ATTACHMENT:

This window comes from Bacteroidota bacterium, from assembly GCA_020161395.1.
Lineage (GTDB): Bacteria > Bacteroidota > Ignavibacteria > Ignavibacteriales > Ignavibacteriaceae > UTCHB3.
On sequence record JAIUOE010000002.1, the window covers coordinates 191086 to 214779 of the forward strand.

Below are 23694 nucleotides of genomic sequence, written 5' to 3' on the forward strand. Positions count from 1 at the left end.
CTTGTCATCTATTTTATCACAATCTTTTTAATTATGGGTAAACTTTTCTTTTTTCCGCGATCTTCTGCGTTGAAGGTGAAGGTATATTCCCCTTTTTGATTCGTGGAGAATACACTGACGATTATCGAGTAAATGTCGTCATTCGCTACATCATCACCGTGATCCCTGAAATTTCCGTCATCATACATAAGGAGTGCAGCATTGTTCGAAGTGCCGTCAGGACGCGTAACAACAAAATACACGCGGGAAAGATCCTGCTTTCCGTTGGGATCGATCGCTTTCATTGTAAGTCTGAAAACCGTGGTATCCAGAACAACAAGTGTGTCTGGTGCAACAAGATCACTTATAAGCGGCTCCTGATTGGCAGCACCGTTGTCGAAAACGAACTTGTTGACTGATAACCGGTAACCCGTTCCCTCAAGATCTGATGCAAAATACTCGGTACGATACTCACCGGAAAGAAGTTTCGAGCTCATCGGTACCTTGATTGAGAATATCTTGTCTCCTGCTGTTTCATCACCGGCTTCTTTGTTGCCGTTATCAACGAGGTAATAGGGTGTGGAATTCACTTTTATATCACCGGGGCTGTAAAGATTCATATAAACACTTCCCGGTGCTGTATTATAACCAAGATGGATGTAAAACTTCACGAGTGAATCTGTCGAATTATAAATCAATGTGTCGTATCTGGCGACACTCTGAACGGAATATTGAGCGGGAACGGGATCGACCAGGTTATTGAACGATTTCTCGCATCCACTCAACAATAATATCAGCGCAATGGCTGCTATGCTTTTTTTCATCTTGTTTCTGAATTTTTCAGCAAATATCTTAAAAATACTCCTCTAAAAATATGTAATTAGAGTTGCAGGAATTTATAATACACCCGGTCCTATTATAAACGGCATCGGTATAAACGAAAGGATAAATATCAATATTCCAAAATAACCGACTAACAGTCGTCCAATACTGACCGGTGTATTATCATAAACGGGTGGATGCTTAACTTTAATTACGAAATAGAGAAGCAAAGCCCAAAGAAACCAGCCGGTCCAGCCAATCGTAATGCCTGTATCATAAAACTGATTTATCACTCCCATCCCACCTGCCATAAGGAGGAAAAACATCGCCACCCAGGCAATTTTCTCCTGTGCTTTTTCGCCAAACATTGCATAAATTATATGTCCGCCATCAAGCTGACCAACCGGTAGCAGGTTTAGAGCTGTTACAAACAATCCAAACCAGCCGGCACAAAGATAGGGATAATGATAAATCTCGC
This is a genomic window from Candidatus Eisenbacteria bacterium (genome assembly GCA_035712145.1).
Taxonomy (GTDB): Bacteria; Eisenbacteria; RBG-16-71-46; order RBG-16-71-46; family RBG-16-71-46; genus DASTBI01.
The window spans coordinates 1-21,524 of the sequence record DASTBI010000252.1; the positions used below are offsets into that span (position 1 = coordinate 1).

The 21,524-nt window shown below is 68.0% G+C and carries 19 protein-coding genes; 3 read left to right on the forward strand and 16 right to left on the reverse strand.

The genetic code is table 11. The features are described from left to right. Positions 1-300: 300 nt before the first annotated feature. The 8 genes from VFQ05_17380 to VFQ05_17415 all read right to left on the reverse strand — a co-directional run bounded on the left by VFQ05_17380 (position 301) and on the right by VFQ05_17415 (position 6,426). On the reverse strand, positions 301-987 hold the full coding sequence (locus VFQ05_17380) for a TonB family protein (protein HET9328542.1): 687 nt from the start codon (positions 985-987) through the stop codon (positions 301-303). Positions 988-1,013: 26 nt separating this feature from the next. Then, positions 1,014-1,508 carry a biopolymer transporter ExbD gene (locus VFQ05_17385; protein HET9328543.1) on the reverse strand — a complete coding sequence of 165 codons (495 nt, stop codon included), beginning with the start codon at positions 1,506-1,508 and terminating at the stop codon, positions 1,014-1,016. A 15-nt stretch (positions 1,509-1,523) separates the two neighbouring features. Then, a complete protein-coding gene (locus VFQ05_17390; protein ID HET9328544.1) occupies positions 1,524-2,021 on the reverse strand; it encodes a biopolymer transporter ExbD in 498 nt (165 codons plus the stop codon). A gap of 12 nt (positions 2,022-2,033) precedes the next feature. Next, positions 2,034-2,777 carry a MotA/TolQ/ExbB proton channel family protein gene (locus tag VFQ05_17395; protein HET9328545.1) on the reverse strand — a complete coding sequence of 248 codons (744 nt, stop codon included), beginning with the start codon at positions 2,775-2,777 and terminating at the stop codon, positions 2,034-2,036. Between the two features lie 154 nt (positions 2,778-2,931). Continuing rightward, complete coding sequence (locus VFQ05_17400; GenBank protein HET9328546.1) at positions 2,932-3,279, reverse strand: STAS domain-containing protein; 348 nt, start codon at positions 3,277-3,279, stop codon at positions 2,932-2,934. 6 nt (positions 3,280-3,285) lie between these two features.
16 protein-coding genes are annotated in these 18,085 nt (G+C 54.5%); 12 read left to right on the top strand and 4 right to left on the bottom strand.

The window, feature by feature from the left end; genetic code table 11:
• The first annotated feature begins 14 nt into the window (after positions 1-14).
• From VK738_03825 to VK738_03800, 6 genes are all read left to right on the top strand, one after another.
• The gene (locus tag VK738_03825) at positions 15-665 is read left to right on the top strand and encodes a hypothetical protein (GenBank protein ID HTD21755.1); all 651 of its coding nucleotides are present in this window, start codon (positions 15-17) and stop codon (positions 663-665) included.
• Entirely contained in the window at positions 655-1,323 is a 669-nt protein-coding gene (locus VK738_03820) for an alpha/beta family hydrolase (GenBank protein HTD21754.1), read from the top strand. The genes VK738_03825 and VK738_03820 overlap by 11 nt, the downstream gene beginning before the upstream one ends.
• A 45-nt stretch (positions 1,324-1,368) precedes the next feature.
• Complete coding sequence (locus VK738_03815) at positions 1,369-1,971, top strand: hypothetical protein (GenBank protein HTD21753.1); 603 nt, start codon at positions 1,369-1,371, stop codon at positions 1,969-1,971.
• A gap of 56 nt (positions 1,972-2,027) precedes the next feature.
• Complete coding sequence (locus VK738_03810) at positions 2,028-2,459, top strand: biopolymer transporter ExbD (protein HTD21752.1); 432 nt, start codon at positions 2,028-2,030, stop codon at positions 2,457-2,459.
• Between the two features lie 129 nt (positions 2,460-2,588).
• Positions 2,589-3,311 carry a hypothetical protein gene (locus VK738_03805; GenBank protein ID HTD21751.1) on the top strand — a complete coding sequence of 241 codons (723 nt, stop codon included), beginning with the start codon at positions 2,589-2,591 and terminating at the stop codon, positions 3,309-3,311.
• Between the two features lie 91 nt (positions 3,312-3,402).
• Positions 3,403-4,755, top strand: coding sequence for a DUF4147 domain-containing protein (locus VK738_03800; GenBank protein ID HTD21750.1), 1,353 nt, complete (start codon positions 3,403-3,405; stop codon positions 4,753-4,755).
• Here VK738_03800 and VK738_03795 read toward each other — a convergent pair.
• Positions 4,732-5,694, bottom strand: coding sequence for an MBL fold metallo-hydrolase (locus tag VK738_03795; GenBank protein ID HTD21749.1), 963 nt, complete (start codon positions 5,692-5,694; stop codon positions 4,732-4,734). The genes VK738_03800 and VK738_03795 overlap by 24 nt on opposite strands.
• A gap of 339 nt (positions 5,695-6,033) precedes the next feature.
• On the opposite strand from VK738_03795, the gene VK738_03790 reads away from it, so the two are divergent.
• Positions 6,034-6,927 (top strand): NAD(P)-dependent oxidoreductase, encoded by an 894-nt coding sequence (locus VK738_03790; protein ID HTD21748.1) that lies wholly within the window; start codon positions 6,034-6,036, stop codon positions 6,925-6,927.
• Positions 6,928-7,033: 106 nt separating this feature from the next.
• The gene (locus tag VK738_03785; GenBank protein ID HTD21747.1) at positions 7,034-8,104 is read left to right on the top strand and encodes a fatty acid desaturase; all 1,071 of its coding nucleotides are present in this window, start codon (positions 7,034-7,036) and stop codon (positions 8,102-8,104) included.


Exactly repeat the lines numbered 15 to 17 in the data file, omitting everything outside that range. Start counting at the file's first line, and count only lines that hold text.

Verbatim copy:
• The gene (locus tag VK738_03825) at positions 15-665 is read left to right on the top strand and encodes a hypothetical protein (GenBank protein ID HTD21755.1); all 651 of its coding nucleotides are present in this window, start codon (positions 15-17) and stop codon (positions 663-665) included.
• Entirely contained in the window at positions 655-1,323 is a 669-nt protein-coding gene (locus VK738_03820) for an alpha/beta family hydrolase (GenBank protein HTD21754.1), read from the top strand. The genes VK738_03825 and VK738_03820 overlap by 11 nt, the downstream gene beginning before the upstream one ends.
• A 45-nt stretch (positions 1,324-1,368) precedes the next feature.